Bulgaria’s “Overgas,” a Russian Spy in Canada, and Gazprom

Publication: Eurasia Daily Monitor Volume: 6 Issue: 30

"Paul William Hampel," alleged to have been spying for the Russian Foreign Intelligence Service, at trial in Canada in 2006 (AP photo/artist rendition)

In February 2009, after the Ukrainian-Russian gas conflict ended and deliveries of gas were restored to Bulgaria, Bulgarian officials announced that they would once again seek to remove two middleman companies-Overgas, Inc., and Wintershall Erdgas Handelshaus Zug AG (WIEE)-from the gas supply chain between Russia and Bulgaria. They stated that henceforth they would deal only with Gazprom Export, a fully owned subsidiary of Gazprom headed by Gazprom Deputy CEO Alexander Medvedev (Moscow Times, February 4). Bulgaria has tried to end the role of the two middlemen twice before, but Medvedev has countered saying that the companies were not middlemen but suppliers (www.sofiaecho.com/2009/02/04/<wbr></wbr>668568_bulgargaz-seeks-<wbr></wbr>guarantees-for-russian-gas-<wbr></wbr>supplies).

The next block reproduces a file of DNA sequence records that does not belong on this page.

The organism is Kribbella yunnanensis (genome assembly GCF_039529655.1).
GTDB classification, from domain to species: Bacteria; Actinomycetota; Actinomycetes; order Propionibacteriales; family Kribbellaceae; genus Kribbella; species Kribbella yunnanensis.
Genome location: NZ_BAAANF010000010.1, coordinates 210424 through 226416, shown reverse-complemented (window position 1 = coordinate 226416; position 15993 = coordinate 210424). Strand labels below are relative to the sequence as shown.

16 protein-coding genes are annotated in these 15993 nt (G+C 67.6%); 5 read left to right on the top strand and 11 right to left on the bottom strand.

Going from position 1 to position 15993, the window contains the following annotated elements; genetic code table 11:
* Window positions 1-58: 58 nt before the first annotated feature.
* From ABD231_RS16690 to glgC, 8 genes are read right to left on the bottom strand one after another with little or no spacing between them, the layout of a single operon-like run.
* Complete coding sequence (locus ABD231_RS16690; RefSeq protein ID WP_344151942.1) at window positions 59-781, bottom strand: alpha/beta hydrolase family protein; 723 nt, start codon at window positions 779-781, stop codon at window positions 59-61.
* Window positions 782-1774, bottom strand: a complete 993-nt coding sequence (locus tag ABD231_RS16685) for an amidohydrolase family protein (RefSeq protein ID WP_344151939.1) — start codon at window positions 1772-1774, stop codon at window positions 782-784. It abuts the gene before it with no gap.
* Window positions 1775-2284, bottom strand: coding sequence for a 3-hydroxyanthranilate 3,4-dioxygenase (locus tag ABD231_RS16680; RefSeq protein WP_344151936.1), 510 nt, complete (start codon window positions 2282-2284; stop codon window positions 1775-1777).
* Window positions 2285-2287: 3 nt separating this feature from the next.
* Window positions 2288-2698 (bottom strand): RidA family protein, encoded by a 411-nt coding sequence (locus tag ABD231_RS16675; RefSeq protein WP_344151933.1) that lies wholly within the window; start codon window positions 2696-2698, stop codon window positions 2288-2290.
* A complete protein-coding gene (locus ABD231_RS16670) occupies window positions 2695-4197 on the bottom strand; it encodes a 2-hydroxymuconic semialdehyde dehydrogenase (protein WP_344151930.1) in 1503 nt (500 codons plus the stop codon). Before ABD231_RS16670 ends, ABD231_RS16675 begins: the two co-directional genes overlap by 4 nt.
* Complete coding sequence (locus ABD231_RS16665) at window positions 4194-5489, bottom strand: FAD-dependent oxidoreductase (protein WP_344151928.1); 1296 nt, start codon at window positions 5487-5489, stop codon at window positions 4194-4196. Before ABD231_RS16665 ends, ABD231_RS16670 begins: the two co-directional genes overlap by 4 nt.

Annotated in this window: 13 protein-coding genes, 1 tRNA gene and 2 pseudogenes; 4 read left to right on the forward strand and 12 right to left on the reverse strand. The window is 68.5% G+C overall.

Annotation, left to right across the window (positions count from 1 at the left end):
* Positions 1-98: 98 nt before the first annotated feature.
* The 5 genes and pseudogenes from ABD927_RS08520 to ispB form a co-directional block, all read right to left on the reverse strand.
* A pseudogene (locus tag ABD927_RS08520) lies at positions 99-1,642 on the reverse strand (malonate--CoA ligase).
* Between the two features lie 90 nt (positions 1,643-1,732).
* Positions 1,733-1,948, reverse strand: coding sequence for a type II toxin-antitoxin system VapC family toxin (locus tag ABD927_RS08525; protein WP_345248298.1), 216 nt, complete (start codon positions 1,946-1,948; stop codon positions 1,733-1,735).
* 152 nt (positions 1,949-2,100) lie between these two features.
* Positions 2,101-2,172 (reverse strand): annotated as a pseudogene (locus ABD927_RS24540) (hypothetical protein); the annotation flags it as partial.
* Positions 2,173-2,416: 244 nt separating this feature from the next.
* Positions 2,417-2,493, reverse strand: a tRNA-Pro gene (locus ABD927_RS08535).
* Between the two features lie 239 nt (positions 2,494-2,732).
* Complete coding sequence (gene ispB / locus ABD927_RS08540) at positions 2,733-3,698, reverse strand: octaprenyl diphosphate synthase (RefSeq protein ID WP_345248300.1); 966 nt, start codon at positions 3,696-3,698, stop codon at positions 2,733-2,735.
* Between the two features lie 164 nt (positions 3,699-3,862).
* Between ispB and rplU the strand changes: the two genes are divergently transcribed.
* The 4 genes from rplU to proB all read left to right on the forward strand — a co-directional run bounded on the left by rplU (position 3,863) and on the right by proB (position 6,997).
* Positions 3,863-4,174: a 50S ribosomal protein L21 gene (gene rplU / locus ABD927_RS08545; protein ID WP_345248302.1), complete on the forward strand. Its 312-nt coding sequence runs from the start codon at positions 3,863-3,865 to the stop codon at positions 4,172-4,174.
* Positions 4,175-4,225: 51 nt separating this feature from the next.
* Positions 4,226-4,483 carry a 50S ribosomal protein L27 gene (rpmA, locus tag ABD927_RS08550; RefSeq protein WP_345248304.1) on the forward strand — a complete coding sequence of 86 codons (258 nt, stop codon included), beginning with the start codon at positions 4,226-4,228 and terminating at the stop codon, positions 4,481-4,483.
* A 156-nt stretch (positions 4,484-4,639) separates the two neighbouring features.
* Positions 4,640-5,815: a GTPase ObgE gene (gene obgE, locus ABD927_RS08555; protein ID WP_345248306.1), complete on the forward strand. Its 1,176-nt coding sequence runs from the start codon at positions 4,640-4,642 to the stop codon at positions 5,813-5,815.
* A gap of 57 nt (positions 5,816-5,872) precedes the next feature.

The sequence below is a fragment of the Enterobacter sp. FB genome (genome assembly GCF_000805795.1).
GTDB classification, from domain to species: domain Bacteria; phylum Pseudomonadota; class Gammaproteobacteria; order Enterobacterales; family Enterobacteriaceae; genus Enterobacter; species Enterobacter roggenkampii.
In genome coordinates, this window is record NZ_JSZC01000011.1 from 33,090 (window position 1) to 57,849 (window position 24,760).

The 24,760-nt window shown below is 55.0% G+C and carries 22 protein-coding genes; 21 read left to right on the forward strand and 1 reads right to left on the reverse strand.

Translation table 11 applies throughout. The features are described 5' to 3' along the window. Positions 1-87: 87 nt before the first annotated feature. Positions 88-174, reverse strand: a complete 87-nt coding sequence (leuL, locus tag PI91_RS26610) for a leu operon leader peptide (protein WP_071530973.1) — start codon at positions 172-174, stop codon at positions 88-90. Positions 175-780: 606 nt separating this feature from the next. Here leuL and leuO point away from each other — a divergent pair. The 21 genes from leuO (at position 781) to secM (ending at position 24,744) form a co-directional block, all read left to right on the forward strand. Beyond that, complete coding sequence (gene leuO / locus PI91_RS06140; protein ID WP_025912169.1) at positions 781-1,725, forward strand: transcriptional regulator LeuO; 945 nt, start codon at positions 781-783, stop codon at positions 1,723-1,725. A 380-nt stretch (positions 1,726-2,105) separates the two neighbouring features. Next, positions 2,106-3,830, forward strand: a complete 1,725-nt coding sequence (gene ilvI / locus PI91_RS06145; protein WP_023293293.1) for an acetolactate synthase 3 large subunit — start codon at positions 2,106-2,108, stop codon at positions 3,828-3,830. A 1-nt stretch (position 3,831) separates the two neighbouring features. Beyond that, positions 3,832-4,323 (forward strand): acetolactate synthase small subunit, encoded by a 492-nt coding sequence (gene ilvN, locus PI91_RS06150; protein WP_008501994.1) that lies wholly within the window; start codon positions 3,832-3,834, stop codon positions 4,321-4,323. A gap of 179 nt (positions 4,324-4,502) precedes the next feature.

Gazprom owns 50 percent of WIEE (www.wiee.ch/wieeinbulgaria.<wbr></wbr>html). The company first began delivering Russian gas to Bulgaria in 1997. Wintershall has been a close partner of Gazprom for many years, and in December 2008 the Order of Friendship of the Russian Federation was awarded to Reinier Zwitserloot, Chairman of the Board of Executive Directors of Wintershall, for his contributions to "German-Russian friendship" (www.wintershall.com/home.<wbr></wbr>html?L=0).

Overgas, Inc., however, is a more complex and opaque structure. According to the Overgas Annual Report for 2007, the last year available, Gazprom owns 0.49 percent of the company, Gazprom Export 49.51 percent, and the London-based Overgas Holdings, Ltd, 50 percent. The chairman of the board of Overgas, Inc., is Alexander Medvedev who, as noted above, is also the head of Gazprom Export, the company that technically sells Gazprom’s gas to Overgas. Bulgarian law apparently does not regard this as a conflict of interest.